Homegrown Confusion: the Local Food Backlash

By Adam Brock

There’s no doubt about it – the local food revolution is kicking into high gear. Yet even as farmer’s markets and CSAs sprout across the country like the the veggies they’re selling, a number of environmentalists have begun to question the “closer is better” mantra. The controversy began with a study released last year by New Zealand’s Lincoln University, which heretically claimed that meat and dairy grown in New Zealand and shipped to Europe had a smaller environmental impact than the same products grown locally. Skeptical at first, many greens soon began to come around to the study’s main point: inputs like fertilizer, water, and animal feed often contribute far more to a food’s footprint than its transport. When these are factored in, it turns out that, in certain cases, it’s better for the environment to buy food from far away than the same food grown locally.

What’s going on here? Does this mean that the 100 mile diet just a trendy conceit, and we can go back to those juicy Trader Joe’s mangoes? Not quite. For the most part, local is still better – but it’s only one of a plethora of factors that determine a food’s environmental impact. How important it is to buy local also depends greatly on what kind of food you’re considering: non-local dry goods (grains, nuts and the like) have a much lower transportation footprint than fruits and vegetables, because they don’t spoil as quickly and therefore don’t need to be air-freighted. Animal products, of course, have the largest impact of all – especially if they were raised on cultivated fodder, which has a considerable footprint in its own right.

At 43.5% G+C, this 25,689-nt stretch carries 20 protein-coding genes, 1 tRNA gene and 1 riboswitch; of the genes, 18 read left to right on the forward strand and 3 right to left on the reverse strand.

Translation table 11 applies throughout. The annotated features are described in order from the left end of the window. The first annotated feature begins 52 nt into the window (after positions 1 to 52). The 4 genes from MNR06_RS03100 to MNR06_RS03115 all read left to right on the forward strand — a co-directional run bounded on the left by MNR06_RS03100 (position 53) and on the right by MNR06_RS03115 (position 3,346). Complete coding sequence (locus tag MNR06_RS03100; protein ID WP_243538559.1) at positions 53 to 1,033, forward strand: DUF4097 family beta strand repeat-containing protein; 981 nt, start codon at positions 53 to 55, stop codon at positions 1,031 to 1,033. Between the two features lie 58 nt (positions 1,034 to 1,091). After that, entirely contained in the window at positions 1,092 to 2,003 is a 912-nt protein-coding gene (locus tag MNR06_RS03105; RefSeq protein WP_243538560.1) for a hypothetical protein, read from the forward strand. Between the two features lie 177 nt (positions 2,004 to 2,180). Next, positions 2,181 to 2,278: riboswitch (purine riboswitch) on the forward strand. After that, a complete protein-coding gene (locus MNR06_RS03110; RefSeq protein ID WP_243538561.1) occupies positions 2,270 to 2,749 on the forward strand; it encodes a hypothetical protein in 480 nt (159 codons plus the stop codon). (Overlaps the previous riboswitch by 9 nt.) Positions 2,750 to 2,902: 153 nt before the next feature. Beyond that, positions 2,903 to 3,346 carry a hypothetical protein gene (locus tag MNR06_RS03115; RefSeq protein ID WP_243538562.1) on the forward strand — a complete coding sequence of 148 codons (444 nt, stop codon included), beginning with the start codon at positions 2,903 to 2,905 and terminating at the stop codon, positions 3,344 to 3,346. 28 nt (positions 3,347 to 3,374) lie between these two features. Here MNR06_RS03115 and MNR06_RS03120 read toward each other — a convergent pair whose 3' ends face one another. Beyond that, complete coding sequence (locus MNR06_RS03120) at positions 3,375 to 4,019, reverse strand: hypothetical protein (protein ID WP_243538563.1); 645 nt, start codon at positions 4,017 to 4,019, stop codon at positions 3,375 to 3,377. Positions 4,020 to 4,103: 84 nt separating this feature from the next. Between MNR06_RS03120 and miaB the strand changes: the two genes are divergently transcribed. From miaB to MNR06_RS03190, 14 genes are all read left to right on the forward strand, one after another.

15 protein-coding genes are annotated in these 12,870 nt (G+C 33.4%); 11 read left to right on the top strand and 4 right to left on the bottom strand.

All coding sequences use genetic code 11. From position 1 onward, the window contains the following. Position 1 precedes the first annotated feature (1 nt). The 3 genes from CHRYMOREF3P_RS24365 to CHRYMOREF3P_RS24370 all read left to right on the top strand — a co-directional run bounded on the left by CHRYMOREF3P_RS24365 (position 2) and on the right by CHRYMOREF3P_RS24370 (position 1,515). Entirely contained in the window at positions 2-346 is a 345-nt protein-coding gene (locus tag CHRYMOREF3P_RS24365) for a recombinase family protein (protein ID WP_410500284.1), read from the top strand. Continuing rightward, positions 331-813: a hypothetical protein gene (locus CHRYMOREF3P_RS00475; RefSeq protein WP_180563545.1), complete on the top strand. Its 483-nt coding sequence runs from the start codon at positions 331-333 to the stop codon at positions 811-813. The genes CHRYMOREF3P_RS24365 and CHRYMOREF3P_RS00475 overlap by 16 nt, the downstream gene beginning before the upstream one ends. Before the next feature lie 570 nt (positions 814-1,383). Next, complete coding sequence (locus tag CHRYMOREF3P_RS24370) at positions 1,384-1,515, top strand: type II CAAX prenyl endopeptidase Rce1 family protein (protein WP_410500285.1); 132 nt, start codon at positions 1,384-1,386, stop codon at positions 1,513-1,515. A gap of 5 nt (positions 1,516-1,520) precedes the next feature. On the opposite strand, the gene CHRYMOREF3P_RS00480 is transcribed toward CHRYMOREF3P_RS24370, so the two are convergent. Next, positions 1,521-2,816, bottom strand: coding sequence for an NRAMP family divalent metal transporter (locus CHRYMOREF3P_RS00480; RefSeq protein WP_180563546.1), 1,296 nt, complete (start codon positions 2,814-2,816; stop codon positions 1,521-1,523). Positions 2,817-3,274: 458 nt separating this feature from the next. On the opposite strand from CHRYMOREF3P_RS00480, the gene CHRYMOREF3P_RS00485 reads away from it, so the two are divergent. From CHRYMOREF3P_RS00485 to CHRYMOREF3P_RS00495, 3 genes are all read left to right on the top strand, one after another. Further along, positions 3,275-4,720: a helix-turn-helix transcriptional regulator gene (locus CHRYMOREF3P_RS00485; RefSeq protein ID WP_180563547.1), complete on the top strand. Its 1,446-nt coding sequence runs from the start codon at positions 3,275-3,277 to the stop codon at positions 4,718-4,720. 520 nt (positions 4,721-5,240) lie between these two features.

Local food, especially produce, is still by and large a much better choice for your health, your tastebuds, and the environment. But if the food you’re fond of requires massive inputs of energy to be grown locally, it might be wiser to buy it imported from a place where it thrives naturally. To that end, many greens have begun to conceptualize how we might lessen the impact of the foods we do end up importing. An op-ed recapping the controversy in Monday’s New York Times suggests that we focus on building an efficient, hybrid-powered transit infrastructure. Alex Steffen has posited transnational CSAs, which would bypass the conventional system and establish trade links between local food retailers and distant small farms. Finally, Feral Trade takes the decentralization concept a step farther, utilizing the power of social networks to conduct trade on a person-by-person, item-by-item basis.

It’s possible that, one day, we’ll be able to enjoy fair-trade organic bananas from Central America without incurring any green guilt. Still, we shouldn’t kid ourselves into thinking that the amount of exotic food we’re accustomed to eating today can ever be sustainable. In the post-fossil-fuel era, faraway foodstuffs will be treated as specialties, the way they’ve historically been treated for milennia. In their place, we will find ourselves rediscovering a plethora of foods, both native and exotic, that grow well wherever we happen to live – and enjoy a bounty far more rewarding than anything that comes in a package.

Does eating local lower your footprint? Usually, though not always. Does it make your diet more nutritious and tasty? Without a doubt. But ultimately, local food is about much more than freshness and food miles – it’s a way of reconnecting ourselves with the systems, both natural and social, in which we live.

Photo credit: Flickr

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